Sometimes my husband and I joke about how we got together.  It is rather unusual that a girl from McLean VA marries a naturalist poet from a town that is so small it could be on Hee Haws Salute the Small Town section of the show.

The latest quip is  I didn’t hold a poem to your head.  You could have said no.

My response is I didn’t see the puns on the wall.

Just kidding around!  I am very glad I married my mountain man!   He is the only one for me!

The Black Bear in The Blue Ridge Mountains near The Blue Ridge Parkway and Pleased to Sell another Original Painting!


My Artwork

 

smallflowerslarge (1)Small  Flowers Original Oil Painting has been Sold

Prints on Paper or Canvas Available at   KENDALL KESSLER ART

This painting was sold today to a great Texas patron!  She is saving her money to buy a large one next!

 

mostly tulips big (1)Mostly Tulips     Original  16″x20″ Oil Painting     $670

Prints on Paper or Canvas Available at     KENDALL KESSLER ART

 

summerpathbig (1)Summer Path at Rock Castle Gorge   Original 30″x40″ Oil Painting     $2425

Prints on Paper or Canvas Available at    KENDALL KESSLER ART

One of my favorite places on The Blue Ridge Parkway!

I really have flowers on my mind right now!

The Cherokee Legends of The Black Bear

The Cherokee Indians did not always inhabit the mountains of the North East.  Some historians claim they have only been here five hundred years after migrating from the upper Mid-West but their traditions, legends and myths date back for thousands of years.

The Cherokee, along with all the Northeastern tribes were comfortable living with the black bear. The southern Blue Ridge Mountains have many Cherokee myths concerning the black bear.  They have often seen the black bear as a spirit guide to their people and considered the white bear to be a special spirit.  A few are born with white fur. It was a significant part of their ceremonial or religious practices.

Joining The Black Bears

One tale is about a boy that would leave the Ani tsa gu hi’  tribe for a while and come back with significant amounts of hair on his body that was not previously there.  The tribe asked him what was going on and he said he was spending time with the black bears where there was much food.  He told his tribe they should all join the bears and live in peace with abundant food.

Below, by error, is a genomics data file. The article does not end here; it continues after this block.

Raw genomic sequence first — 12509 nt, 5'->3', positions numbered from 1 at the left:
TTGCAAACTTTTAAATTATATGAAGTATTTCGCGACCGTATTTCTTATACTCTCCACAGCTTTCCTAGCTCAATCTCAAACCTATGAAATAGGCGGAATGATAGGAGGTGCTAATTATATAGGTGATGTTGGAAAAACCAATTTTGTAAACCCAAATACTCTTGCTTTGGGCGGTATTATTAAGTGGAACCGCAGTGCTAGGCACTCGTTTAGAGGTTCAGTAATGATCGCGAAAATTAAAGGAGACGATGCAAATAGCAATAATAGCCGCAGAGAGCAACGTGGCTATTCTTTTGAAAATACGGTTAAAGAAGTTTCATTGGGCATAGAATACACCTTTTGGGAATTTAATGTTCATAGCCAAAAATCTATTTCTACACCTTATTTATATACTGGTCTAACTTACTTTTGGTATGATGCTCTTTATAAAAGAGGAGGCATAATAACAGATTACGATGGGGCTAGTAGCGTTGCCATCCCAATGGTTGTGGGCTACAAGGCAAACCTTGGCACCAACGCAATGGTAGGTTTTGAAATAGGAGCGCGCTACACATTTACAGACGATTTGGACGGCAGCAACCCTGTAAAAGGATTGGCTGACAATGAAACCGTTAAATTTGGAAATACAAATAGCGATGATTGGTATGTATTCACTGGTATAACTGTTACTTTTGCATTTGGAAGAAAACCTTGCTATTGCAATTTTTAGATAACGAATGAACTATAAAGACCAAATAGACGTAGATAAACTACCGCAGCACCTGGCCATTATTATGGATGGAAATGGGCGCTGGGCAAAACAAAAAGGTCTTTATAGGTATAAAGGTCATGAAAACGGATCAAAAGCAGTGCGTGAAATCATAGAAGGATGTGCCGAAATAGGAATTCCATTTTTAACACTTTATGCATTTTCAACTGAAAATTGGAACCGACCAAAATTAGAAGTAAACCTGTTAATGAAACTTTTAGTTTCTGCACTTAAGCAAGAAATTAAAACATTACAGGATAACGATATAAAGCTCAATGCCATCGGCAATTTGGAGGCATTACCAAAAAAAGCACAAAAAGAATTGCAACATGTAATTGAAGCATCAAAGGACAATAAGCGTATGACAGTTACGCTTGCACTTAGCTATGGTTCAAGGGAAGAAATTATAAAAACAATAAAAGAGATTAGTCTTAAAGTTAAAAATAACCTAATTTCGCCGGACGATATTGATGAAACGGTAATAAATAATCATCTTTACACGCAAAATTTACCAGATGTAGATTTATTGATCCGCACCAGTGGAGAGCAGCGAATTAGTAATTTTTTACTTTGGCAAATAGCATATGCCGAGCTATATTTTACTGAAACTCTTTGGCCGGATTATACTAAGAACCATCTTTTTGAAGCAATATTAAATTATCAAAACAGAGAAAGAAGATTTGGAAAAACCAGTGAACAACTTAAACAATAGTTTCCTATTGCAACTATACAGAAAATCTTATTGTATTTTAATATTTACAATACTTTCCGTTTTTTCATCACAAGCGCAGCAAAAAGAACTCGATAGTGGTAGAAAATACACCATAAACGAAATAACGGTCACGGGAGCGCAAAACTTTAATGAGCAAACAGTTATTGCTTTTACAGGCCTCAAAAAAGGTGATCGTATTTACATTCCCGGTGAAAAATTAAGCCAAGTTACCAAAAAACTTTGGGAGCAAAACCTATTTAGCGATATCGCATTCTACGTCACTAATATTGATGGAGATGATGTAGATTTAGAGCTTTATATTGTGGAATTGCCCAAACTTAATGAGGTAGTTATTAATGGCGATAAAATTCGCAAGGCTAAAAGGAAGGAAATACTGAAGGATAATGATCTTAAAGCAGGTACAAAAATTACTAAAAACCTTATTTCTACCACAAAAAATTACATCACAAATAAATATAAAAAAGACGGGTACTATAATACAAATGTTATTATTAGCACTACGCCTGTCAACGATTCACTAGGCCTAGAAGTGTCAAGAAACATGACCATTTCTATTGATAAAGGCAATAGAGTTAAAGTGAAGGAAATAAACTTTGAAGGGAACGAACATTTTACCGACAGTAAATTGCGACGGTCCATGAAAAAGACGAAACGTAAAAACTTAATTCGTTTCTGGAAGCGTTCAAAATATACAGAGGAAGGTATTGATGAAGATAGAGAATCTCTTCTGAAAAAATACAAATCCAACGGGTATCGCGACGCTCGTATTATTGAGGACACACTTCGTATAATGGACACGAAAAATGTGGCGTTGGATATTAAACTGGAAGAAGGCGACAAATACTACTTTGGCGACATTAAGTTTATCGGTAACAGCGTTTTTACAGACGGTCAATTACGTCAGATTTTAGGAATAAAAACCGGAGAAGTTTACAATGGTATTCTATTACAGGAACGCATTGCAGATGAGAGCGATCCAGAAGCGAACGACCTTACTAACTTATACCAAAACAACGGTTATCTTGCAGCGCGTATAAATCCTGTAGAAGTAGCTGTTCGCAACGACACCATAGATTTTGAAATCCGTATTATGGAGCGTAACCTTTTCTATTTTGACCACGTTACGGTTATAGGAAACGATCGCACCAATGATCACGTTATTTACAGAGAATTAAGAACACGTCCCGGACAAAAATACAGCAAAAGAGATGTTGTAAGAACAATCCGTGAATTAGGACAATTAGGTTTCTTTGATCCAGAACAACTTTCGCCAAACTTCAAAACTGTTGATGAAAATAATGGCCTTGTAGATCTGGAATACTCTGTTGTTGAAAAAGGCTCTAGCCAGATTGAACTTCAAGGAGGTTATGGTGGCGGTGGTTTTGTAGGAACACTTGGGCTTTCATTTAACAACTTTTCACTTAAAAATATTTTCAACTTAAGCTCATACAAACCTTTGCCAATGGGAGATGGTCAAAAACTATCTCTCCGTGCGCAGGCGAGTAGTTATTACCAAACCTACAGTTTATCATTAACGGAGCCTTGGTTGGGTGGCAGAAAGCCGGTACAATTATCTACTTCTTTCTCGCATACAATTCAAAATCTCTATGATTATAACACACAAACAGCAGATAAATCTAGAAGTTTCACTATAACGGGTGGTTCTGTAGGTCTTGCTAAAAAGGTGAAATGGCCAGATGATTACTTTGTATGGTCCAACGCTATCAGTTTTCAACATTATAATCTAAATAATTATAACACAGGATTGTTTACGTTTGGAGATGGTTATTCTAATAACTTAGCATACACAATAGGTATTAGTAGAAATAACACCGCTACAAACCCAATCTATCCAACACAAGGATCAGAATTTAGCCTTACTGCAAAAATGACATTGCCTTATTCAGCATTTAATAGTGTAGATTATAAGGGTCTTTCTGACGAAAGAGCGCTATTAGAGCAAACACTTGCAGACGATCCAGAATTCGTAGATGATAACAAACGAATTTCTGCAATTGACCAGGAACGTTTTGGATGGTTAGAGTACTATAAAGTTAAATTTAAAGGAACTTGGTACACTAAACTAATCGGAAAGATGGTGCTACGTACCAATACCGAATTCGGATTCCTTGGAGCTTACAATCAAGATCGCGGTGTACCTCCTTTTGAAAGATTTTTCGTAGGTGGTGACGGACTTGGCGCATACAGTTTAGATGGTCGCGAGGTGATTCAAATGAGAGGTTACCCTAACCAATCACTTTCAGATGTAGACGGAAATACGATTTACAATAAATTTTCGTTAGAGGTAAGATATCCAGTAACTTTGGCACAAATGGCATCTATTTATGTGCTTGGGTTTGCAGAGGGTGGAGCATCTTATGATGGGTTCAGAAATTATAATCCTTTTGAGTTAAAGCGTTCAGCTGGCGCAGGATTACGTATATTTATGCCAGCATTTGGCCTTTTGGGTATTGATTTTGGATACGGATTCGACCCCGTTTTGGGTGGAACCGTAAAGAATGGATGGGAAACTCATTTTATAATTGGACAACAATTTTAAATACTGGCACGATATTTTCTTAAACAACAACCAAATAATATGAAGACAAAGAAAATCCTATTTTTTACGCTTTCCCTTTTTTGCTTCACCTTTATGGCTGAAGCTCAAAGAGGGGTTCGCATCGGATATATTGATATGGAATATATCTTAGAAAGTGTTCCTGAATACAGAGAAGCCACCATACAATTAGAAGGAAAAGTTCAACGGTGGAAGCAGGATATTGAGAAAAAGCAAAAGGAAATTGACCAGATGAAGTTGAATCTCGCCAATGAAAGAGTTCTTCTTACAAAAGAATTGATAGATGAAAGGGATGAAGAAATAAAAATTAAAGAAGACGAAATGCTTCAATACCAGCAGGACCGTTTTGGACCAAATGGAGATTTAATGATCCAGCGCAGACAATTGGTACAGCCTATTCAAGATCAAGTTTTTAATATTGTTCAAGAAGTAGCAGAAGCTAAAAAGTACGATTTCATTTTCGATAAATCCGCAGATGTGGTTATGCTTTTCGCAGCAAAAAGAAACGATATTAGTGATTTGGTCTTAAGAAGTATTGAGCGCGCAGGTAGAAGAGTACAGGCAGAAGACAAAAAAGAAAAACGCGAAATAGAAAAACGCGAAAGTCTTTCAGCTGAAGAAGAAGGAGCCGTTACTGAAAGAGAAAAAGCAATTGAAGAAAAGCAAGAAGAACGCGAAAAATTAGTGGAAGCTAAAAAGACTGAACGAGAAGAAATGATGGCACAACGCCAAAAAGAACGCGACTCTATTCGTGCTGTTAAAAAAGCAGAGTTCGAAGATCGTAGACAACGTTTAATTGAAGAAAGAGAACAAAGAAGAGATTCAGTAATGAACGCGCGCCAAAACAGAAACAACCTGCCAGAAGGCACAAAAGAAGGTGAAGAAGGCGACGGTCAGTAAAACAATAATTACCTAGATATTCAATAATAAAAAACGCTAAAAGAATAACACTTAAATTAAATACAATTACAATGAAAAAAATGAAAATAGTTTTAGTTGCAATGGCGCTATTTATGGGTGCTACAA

This tribe was part of the Cherokee tribe and they all decided to leave the Cherokees to live with the bears.  They told the others not to worry, that they would live forever with the bears.  There are Cherokees today that believe some of their people became black bears and their descendants are alive today.

I found this story on Cherokee Myths and Legends of The Black Bear online publication.

Life with The Word and Bird Man – Clyde Kessler

While we were on vacation I had a great time watching River Monsters!  I loved to fish when I was a child so it was great to watch Jeremy Wade catch huge fish!  In one episode he talked about the fishing method called noodling.  The fisherman puts his hand in the fish’s mouth and pulls it out of the water.  Considering the types of fish he catches, it is a dangerous sport.

My mountain man laughed when I told him I had never heard of noodling.  He said his Dad was doing that when he was a kid.  I replied that I bet it is new to people like me that are part of the mainstream culture, not isolated mountain people.  He said that was true.  His people were so far up the holler the creek ran dry trying to get out.

Just joking!  My husband’s great-great uncle George Kessler was one of three founders of Ferrum College and Clyde Kessler is the most knowledgeable person I have ever known.  Don’t trust those mountain stereotypes!